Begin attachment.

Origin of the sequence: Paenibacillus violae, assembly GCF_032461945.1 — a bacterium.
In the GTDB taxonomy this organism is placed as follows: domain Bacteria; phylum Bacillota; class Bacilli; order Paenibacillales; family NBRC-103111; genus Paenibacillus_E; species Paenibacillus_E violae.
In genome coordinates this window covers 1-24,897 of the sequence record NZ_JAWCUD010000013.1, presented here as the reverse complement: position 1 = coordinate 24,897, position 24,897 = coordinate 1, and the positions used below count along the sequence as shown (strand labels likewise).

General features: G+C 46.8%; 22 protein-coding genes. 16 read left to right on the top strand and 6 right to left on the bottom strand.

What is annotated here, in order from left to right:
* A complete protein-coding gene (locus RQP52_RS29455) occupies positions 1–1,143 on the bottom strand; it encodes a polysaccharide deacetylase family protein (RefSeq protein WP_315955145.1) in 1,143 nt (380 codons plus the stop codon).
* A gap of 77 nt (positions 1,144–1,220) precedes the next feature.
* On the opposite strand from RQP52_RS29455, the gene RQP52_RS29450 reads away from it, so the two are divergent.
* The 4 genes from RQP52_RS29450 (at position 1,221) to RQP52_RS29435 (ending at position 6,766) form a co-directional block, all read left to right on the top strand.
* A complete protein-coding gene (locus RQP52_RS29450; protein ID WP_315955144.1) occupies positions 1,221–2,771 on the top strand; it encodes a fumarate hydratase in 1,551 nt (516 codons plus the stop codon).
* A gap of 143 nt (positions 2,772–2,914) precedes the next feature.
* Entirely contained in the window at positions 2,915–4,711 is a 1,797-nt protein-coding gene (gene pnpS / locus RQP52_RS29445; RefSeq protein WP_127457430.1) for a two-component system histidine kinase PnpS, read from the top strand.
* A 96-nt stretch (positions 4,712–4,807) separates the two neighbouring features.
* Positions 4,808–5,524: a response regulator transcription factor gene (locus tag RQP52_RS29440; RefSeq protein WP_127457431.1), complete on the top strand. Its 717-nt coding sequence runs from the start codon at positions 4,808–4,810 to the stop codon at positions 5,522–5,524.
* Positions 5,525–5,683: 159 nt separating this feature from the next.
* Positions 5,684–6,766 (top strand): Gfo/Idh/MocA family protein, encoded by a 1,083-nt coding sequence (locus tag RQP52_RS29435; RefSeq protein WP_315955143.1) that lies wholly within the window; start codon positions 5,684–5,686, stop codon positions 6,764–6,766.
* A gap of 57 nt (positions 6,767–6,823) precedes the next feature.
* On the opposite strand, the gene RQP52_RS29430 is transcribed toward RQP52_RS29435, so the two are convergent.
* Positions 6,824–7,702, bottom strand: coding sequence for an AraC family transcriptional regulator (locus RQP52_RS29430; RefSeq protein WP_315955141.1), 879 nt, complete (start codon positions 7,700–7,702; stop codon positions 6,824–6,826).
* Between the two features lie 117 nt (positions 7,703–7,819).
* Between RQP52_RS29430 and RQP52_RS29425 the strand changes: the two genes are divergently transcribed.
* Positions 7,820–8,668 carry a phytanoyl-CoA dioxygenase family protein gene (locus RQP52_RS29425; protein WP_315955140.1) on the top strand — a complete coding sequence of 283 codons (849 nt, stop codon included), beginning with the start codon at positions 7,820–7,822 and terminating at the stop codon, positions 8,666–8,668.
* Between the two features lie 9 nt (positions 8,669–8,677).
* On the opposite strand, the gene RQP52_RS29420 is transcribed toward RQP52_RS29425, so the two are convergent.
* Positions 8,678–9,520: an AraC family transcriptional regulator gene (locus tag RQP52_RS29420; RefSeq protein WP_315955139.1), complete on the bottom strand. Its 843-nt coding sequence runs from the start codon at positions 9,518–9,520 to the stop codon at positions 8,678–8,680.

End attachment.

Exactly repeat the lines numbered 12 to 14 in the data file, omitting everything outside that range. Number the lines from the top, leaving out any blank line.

* Entirely contained in the window at positions 2,915–4,711 is a 1,797-nt protein-coding gene (gene pnpS / locus RQP52_RS29445; RefSeq protein WP_127457430.1) for a two-component system histidine kinase PnpS, read from the top strand.
* A 96-nt stretch (positions 4,712–4,807) separates the two neighbouring features.
* Positions 4,808–5,524: a response regulator transcription factor gene (locus tag RQP52_RS29440; RefSeq protein WP_127457431.1), complete on the top strand. Its 717-nt coding sequence runs from the start codon at positions 4,808–4,810 to the stop codon at positions 5,522–5,524.